If we’re stuck with coal power plants, capture and storage technology makes the electricity generator a bit less harmful to the environment. But we wouldn’t go as far as calling it a clean technology. It is a choice between evil and a lesser evil.

  1. [...] by Om Malik Friday, July 27, 2007 at 3:23 PM PT | No comments Is Clean Coal Really Clean? Doubtful, but utilities are pressing ahead. [...]

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  2. In the long term, we don’t have to worry about CO2 from oil use, because oil will run out fairly soon (Maybe the peak oil folks can use that rosy assessment as “spin”.)

    Global warming and climate change, is really about coal. We can’t address climate change without addressing coal. “Clean” coal does not address coal.

    NETL’s comments about what to do with the CO2 would be comical if they weren’t so insulting. This is where are tax dollars go, ladies and gentlemen. For what it’s worth, we can already get plenty of CO2 as a byproduct of biofuel and concrete production, so there is no point looking for a “market” for CO2 from coal. It is a waste product, deal with it.

    So when they bury CO2 underground in these structures, who will take the responsibility to monitor them and make sure they aren’t leaking for say, the next 10,000 years?

    If we ever get China to capture the CO2 from their coal plants (ha!) who will make sure they don’t just cheat and vent it all anyway? (These are the same folks that kill 13 coal miners PER DAY.)

    Hey! I got a great way of sequestering carbon underground. You use a substance which is solid, and made mostly of carbon. It is dense, and unlike a gas, it won’t leak out under any circumstances. What is this magic substance? It’s called “A lump of coal”. The best way to sequester carbon dioxide is to NOT BURN COAL.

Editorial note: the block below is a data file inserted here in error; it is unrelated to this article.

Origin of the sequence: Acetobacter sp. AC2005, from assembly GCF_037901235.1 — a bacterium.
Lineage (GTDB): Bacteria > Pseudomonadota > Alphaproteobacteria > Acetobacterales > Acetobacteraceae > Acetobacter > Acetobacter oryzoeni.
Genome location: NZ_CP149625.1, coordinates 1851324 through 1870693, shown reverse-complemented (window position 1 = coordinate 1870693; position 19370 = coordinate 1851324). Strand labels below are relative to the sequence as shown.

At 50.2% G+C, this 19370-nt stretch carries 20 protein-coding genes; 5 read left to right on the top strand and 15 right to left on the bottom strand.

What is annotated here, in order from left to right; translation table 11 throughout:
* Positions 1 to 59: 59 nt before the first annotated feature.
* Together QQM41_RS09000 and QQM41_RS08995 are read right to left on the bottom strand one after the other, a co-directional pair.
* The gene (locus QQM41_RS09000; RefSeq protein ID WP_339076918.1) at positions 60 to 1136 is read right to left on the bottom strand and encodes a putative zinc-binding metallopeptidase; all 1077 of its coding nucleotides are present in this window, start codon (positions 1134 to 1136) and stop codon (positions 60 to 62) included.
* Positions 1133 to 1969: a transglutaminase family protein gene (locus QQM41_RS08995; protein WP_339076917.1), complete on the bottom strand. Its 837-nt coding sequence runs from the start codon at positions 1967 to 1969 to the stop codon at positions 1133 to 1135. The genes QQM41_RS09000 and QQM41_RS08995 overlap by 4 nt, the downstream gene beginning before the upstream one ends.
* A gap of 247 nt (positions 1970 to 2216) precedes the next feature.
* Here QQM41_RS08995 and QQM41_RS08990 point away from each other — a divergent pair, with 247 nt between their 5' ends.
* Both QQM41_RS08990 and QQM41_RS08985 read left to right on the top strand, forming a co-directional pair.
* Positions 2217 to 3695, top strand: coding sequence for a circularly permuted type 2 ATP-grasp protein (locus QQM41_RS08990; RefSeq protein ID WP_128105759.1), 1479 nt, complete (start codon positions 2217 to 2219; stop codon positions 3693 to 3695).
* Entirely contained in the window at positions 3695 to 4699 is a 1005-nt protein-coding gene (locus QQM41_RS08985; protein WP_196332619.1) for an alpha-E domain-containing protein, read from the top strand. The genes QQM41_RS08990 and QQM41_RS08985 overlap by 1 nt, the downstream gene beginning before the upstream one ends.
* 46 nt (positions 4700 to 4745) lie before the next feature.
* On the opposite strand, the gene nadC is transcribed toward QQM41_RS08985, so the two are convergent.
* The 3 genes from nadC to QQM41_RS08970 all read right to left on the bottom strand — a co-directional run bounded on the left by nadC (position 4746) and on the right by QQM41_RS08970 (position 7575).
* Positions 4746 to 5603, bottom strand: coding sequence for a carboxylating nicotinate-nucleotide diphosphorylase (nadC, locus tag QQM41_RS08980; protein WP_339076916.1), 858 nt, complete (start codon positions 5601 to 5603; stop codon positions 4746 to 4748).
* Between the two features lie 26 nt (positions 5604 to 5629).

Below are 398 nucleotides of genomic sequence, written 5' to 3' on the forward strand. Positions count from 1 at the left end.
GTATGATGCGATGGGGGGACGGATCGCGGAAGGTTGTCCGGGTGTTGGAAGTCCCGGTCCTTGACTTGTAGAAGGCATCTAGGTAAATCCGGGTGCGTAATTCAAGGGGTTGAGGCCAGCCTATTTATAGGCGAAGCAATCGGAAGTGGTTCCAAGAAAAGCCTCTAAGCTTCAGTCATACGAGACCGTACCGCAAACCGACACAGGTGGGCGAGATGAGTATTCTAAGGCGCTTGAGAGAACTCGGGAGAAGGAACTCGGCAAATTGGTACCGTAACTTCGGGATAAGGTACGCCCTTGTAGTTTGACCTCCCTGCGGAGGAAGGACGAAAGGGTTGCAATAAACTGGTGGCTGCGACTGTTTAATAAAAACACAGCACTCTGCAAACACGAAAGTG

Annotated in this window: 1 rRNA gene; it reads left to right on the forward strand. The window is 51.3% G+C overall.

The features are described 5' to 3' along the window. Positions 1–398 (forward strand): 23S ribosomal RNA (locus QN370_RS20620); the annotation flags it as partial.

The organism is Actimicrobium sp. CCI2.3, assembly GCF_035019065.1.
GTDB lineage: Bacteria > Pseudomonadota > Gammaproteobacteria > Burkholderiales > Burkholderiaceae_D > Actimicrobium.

This article basically says: “Yeah, coal is bad and can’t really be remediated, but we are going to burn alot anyway, so deal with it.” Well, if that’s the case, why are you fricking running building wind turbines and solar panels? Or worrying about the efficiency of UPS units at 365Main?

    It is NOT a choice between evil and less evil. It is a choice between Primary CO2 contributor and Primary CO2 contributor.

    The ANSWER, if there is one, is to develop an energy system that is less expensive to use than coal. Even less expensive than when the Chinese use coal. That’s our only chance.

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  3. Adena DeMonte Monday, July 30, 2007

    Thanks for your comment Jim. We here at Earth2Tech are aware that in the future energy will come from a variety of sources. Still, coal isn’t going away anytime soon. In the meantime, we’re interested in any technology that can make it “cleaner.” Of course, coal power will never be “clean” in the same sense as renewable energy, but we feel it is important to cover advancements in such technologies.

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  4. [...] While we can ponder whether “clean coal” is an oxymoron, the carbon capture technologies that some power companies are starting to consider are very [...]